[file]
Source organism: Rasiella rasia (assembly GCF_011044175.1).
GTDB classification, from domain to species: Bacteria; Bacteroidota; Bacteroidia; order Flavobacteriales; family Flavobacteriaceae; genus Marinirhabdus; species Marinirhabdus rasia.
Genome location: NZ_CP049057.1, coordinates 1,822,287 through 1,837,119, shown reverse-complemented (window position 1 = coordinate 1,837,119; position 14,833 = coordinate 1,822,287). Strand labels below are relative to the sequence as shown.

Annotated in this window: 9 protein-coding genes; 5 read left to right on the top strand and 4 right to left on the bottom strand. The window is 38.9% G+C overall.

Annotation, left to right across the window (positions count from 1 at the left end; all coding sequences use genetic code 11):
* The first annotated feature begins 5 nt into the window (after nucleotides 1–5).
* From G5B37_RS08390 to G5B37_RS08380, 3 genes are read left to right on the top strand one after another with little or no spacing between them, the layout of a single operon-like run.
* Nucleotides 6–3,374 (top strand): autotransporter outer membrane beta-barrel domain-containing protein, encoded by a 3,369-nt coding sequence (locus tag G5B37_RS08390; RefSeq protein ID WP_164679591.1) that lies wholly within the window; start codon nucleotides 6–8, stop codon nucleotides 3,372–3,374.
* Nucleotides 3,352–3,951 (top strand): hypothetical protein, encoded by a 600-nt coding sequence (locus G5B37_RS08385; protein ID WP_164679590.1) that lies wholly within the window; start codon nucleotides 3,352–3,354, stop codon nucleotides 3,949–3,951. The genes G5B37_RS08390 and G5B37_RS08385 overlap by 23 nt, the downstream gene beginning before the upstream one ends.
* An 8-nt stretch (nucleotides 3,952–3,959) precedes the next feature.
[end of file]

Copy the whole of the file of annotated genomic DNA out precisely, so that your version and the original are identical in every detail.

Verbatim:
Source organism: Rasiella rasia (assembly GCF_011044175.1).
GTDB classification, from domain to species: Bacteria; Bacteroidota; Bacteroidia; order Flavobacteriales; family Flavobacteriaceae; genus Marinirhabdus; species Marinirhabdus rasia.
Genome location: NZ_CP049057.1, coordinates 1,822,287 through 1,837,119, shown reverse-complemented (window position 1 = coordinate 1,837,119; position 14,833 = coordinate 1,822,287). Strand labels below are relative to the sequence as shown.

Annotated in this window: 9 protein-coding genes; 5 read left to right on the top strand and 4 right to left on the bottom strand. The window is 38.9% G+C overall.

Annotation, left to right across the window (positions count from 1 at the left end; all coding sequences use genetic code 11):
* The first annotated feature begins 5 nt into the window (after nucleotides 1–5).
* From G5B37_RS08390 to G5B37_RS08380, 3 genes are read left to right on the top strand one after another with little or no spacing between them, the layout of a single operon-like run.
* Nucleotides 6–3,374 (top strand): autotransporter outer membrane beta-barrel domain-containing protein, encoded by a 3,369-nt coding sequence (locus tag G5B37_RS08390; RefSeq protein ID WP_164679591.1) that lies wholly within the window; start codon nucleotides 6–8, stop codon nucleotides 3,372–3,374.
* Nucleotides 3,352–3,951 (top strand): hypothetical protein, encoded by a 600-nt coding sequence (locus G5B37_RS08385; protein ID WP_164679590.1) that lies wholly within the window; start codon nucleotides 3,352–3,354, stop codon nucleotides 3,949–3,951. The genes G5B37_RS08390 and G5B37_RS08385 overlap by 23 nt, the downstream gene beginning before the upstream one ends.
* An 8-nt stretch (nucleotides 3,952–3,959) precedes the next feature.